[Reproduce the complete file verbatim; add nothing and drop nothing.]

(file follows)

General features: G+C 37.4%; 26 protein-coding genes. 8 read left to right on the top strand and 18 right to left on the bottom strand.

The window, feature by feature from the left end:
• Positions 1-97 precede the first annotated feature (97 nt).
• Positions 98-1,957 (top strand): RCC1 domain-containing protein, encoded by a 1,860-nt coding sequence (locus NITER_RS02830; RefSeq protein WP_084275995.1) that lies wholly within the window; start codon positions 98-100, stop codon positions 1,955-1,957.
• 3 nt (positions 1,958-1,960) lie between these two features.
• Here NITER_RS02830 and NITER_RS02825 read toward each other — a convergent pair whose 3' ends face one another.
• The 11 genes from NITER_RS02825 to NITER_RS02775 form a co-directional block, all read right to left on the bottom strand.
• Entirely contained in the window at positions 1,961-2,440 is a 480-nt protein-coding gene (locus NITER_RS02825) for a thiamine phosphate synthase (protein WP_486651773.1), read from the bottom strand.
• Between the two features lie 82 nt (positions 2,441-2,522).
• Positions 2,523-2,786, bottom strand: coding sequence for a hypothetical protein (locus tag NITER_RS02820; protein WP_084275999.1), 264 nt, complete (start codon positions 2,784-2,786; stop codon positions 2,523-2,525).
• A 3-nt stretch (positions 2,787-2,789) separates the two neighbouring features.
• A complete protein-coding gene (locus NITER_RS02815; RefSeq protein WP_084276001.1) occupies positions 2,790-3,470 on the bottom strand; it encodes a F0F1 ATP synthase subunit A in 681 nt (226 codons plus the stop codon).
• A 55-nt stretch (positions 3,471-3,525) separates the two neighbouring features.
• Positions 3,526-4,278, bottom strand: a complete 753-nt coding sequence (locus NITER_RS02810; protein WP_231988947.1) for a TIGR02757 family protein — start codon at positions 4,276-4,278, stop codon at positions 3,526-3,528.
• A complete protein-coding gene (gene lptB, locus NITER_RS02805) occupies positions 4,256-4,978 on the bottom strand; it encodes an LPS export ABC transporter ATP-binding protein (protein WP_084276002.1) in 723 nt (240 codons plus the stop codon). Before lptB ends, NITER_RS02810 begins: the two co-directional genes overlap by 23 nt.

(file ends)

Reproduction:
General features: G+C 37.4%; 26 protein-coding genes. 8 read left to right on the top strand and 18 right to left on the bottom strand.

The window, feature by feature from the left end:
• Positions 1-97 precede the first annotated feature (97 nt).
• Positions 98-1,957 (top strand): RCC1 domain-containing protein, encoded by a 1,860-nt coding sequence (locus NITER_RS02830; RefSeq protein WP_084275995.1) that lies wholly within the window; start codon positions 98-100, stop codon positions 1,955-1,957.
• 3 nt (positions 1,958-1,960) lie between these two features.
• Here NITER_RS02830 and NITER_RS02825 read toward each other — a convergent pair whose 3' ends face one another.
• The 11 genes from NITER_RS02825 to NITER_RS02775 form a co-directional block, all read right to left on the bottom strand.
• Entirely contained in the window at positions 1,961-2,440 is a 480-nt protein-coding gene (locus NITER_RS02825) for a thiamine phosphate synthase (protein WP_486651773.1), read from the bottom strand.
• Between the two features lie 82 nt (positions 2,441-2,522).
• Positions 2,523-2,786, bottom strand: coding sequence for a hypothetical protein (locus tag NITER_RS02820; protein WP_084275999.1), 264 nt, complete (start codon positions 2,784-2,786; stop codon positions 2,523-2,525).
• A 3-nt stretch (positions 2,787-2,789) separates the two neighbouring features.
• A complete protein-coding gene (locus NITER_RS02815; RefSeq protein WP_084276001.1) occupies positions 2,790-3,470 on the bottom strand; it encodes a F0F1 ATP synthase subunit A in 681 nt (226 codons plus the stop codon).
• A 55-nt stretch (positions 3,471-3,525) separates the two neighbouring features.
• Positions 3,526-4,278, bottom strand: a complete 753-nt coding sequence (locus NITER_RS02810; protein WP_231988947.1) for a TIGR02757 family protein — start codon at positions 4,276-4,278, stop codon at positions 3,526-3,528.
• A complete protein-coding gene (gene lptB, locus NITER_RS02805) occupies positions 4,256-4,978 on the bottom strand; it encodes an LPS export ABC transporter ATP-binding protein (protein WP_084276002.1) in 723 nt (240 codons plus the stop codon). Before lptB ends, NITER_RS02810 begins: the two co-directional genes overlap by 23 nt.